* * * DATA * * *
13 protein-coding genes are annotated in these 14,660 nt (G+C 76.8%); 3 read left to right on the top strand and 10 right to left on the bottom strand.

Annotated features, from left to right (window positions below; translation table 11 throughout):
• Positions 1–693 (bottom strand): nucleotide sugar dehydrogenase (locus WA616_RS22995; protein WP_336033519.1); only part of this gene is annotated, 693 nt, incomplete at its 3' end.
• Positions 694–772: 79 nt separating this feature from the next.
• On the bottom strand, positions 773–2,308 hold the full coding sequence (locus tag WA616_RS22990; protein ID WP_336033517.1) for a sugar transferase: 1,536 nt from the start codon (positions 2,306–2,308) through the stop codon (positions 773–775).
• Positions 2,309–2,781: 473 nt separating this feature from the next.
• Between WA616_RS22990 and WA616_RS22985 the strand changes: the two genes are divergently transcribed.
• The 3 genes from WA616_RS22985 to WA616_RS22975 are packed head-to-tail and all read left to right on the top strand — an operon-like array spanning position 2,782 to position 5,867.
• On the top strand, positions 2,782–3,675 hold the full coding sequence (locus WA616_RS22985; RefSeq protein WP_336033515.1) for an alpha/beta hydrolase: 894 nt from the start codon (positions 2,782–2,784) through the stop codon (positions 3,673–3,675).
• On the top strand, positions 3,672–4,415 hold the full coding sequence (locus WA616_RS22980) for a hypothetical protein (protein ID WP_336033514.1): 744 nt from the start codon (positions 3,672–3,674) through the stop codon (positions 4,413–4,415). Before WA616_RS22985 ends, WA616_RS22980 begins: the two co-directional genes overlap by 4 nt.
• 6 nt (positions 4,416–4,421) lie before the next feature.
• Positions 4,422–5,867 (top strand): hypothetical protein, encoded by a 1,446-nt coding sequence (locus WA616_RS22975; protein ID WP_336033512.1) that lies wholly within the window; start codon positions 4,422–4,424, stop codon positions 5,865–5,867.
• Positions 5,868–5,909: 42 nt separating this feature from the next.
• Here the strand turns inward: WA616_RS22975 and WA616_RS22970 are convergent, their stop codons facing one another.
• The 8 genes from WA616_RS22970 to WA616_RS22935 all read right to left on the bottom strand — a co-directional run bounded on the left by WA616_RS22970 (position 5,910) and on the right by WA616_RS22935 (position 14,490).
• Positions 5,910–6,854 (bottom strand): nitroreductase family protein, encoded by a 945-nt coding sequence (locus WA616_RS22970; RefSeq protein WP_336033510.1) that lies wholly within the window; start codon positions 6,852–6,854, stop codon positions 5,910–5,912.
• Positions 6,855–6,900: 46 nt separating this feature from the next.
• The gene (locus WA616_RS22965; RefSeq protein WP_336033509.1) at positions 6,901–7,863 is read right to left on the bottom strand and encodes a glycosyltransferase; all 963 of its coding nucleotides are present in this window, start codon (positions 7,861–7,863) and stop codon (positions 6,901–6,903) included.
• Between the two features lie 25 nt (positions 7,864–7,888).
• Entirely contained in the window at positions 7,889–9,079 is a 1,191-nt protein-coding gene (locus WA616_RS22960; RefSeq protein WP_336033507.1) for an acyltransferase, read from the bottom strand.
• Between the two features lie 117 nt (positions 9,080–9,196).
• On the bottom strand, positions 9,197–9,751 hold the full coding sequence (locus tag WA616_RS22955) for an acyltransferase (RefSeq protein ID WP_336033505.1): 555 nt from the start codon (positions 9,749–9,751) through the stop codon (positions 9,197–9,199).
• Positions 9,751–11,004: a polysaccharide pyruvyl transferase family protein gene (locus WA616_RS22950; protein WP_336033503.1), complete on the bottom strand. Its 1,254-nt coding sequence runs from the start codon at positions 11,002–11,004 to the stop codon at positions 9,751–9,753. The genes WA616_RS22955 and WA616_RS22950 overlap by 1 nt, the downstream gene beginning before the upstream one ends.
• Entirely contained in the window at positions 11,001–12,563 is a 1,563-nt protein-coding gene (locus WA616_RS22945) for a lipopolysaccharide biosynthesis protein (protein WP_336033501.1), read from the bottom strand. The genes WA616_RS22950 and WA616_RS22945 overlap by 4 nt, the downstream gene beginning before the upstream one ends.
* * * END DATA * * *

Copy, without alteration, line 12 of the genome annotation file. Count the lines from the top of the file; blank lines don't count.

• Positions 4,422–5,867 (top strand): hypothetical protein, encoded by a 1,446-nt coding sequence (locus WA616_RS22975; protein ID WP_336033512.1) that lies wholly within the window; start codon positions 4,422–4,424, stop codon positions 5,865–5,867.